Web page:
The White Paper suggests that the Commission may launch an ex ante investigation of the planned acquisition based on a compulsory notification mechanism for potentially subsidized acquisitions triggered by a threshold. This module is built around the notification obligation and standstill provision. The White Paper proposes that, much as under Module 1, the established distortion would be balanced against the positive impact that the investment might have within the EU or on public policy interests recognized by the EU.

Module 3: A Compulsory Notification Mechanism for Potential Foreign Subsidies to Bidders in Public Procurement Procedures

Module 3 proposes a legal instrument to address perceived foreign subsidies in individual public procurement procedures. Under Module 3, the bidders in public procurement procedures would have to notify the contracting authority of financial contributions received from non-EU countries. This captures not only subsidies of the bidders, but also of their consortium members, subcontractors and suppliers.

The contracting authority will then transmit the notification to the competent authority (either the Commission or the national authority) which would assess whether there is a foreign subsidy and whether that subsidy makes the procurement procedure unfair. EU public procurement buyers would be required to exclude bidders that have received distortive foreign subsidies.

C. Foreign Subsidies in the Context of EU Funding

The White Paper also seeks to address the distortive effects of foreign subsidized undertakings gaining access to EU funding. The White Paper states that all economic operators should compete on an equal footing and that foreign subsidies may distort the process of access to EU funding by putting their beneficiaries in a better position to apply.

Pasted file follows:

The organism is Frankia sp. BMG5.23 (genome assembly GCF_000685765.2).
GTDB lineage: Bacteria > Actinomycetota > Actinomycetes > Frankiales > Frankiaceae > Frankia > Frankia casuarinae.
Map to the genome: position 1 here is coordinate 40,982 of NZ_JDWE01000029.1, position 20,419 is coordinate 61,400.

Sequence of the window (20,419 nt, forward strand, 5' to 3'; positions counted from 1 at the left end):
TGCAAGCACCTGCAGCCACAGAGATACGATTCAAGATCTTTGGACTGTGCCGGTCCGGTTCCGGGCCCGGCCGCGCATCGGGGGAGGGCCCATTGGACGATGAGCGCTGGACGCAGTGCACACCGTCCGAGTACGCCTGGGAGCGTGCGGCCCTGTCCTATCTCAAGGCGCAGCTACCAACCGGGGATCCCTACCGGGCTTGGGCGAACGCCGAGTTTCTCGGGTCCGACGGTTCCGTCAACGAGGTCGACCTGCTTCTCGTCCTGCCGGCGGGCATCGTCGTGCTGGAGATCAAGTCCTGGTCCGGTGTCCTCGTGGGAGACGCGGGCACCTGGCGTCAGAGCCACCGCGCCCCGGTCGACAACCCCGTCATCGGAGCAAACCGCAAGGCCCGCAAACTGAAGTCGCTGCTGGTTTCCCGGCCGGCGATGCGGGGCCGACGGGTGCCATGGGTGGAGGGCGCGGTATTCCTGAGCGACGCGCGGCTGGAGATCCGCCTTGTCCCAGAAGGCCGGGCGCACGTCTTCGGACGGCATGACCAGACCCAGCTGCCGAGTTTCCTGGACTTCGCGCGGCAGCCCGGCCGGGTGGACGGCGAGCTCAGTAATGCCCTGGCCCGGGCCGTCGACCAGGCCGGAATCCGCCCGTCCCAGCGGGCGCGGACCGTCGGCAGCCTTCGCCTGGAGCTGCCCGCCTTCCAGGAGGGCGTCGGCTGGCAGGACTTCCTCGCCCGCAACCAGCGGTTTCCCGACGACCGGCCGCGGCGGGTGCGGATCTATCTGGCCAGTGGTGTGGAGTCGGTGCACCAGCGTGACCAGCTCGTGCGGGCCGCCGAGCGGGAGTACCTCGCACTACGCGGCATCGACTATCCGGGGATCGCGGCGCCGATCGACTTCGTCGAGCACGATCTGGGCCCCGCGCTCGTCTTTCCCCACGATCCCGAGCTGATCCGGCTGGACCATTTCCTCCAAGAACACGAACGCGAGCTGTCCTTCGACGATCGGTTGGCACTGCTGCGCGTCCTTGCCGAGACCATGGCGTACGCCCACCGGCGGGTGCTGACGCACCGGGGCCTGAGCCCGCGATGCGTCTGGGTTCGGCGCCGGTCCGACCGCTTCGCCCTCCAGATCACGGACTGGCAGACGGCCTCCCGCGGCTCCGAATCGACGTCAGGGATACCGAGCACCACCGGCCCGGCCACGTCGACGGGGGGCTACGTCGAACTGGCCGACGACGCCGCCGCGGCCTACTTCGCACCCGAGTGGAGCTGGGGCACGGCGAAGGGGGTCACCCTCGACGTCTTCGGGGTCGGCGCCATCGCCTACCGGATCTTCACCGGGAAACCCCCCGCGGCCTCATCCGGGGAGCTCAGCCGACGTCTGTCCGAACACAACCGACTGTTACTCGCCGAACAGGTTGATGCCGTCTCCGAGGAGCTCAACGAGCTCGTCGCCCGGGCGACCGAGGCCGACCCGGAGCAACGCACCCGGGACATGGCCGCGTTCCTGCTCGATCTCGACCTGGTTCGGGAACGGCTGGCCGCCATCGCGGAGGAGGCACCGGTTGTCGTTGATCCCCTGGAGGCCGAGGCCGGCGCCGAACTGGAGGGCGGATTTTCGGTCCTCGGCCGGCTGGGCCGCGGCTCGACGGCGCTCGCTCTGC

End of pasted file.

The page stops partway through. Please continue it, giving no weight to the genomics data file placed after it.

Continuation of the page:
The White Paper proposes options to prevent such allegedly unfair advantage. Among others, in case of funding distributed through public tenders or grants, a similar procedure would apply as the one used for EU public procurement procedures. Moreover, the Commission emphasizes the importance of ensuring that international financial institutions that implement projects supported by the EU budget, such as the European Investment Bank or the European Bank for Reconstruction and Development, mirror this approach to foreign subsidies.

D. Open Questions

While the White Paper seeks to introduce a framework aiming at protecting the EU single market from distortive foreign subsidies, it leaves a number of open questions.

For instance, the White Paper does not indicate clearly that all involved authorities must take a decision at the same time. In addition, the White Paper proposes a system of shared enforcement and allows the competent authorities to intervene and examine the foreign subsidies at their initiative.

Moreover, it is not clear from the White Paper whether acquisitions that have been reviewed and approved under Module 2 can later be subject to an investigation under Module 1.

More importantly, at this stage, there is not enough clarity on how the substantive assessment criteria and the proposed remedies will be implemented, nor how the EU ‘Interest test’ would be applied.

Last but not least, the currently proposed Module 2 would impose a suspensory filing obligation on all companies that have received a financial contribution from a foreign government, in whichever form, which is de facto a very broad coverage.

 

 

 

 

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Photo of Peter Camesasca Peter Camesasca

Peter Camesasca has been practicing at the cutting edge of European competition law for 20 years, focusing on the interaction between competitors. This includes constructive M&A- and JV-type cooperation and related filings or self-assessments, as well as IP licensing and technology-sharing arrangements. Dr…

Peter Camesasca has been practicing at the cutting edge of European competition law for 20 years, focusing on the interaction between competitors. This includes constructive M&A- and JV-type cooperation and related filings or self-assessments, as well as IP licensing and technology-sharing arrangements. Dr Camesasca’s work also covers pre-emptive compliance and exposure management in trade associations, as well as handling criminal and administrative investigations into information exchanges, price signaling and cartels, as well as, increasingly, defending against private damages claims before national courts.